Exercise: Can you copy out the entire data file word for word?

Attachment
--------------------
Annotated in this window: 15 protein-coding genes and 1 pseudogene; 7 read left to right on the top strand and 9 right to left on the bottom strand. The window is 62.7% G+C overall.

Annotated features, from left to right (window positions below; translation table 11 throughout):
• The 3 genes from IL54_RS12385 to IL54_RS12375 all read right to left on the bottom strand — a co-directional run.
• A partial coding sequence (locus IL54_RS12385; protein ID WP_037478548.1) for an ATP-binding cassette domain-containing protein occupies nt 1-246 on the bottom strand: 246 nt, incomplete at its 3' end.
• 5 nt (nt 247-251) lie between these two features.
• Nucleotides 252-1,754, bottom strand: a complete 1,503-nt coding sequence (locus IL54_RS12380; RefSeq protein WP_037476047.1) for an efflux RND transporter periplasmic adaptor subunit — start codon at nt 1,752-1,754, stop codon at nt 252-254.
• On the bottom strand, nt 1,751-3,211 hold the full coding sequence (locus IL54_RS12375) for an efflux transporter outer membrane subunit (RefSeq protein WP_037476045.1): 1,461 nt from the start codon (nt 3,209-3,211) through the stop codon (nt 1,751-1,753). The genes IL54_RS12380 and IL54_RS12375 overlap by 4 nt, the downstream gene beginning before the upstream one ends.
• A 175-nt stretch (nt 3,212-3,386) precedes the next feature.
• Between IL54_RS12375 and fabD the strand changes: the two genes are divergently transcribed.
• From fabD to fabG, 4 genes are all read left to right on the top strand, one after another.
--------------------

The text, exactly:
Annotated in this window: 15 protein-coding genes and 1 pseudogene; 7 read left to right on the top strand and 9 right to left on the bottom strand. The window is 62.7% G+C overall.

Annotated features, from left to right (window positions below; translation table 11 throughout):
• The 3 genes from IL54_RS12385 to IL54_RS12375 all read right to left on the bottom strand — a co-directional run.
• A partial coding sequence (locus IL54_RS12385; protein ID WP_037478548.1) for an ATP-binding cassette domain-containing protein occupies nt 1-246 on the bottom strand: 246 nt, incomplete at its 3' end.
• 5 nt (nt 247-251) lie between these two features.
• Nucleotides 252-1,754, bottom strand: a complete 1,503-nt coding sequence (locus IL54_RS12380; RefSeq protein WP_037476047.1) for an efflux RND transporter periplasmic adaptor subunit — start codon at nt 1,752-1,754, stop codon at nt 252-254.
• On the bottom strand, nt 1,751-3,211 hold the full coding sequence (locus IL54_RS12375) for an efflux transporter outer membrane subunit (RefSeq protein WP_037476045.1): 1,461 nt from the start codon (nt 3,209-3,211) through the stop codon (nt 1,751-1,753). The genes IL54_RS12380 and IL54_RS12375 overlap by 4 nt, the downstream gene beginning before the upstream one ends.
• A 175-nt stretch (nt 3,212-3,386) precedes the next feature.
• Between IL54_RS12375 and fabD the strand changes: the two genes are divergently transcribed.
• From fabD to fabG, 4 genes are all read left to right on the top strand, one after another.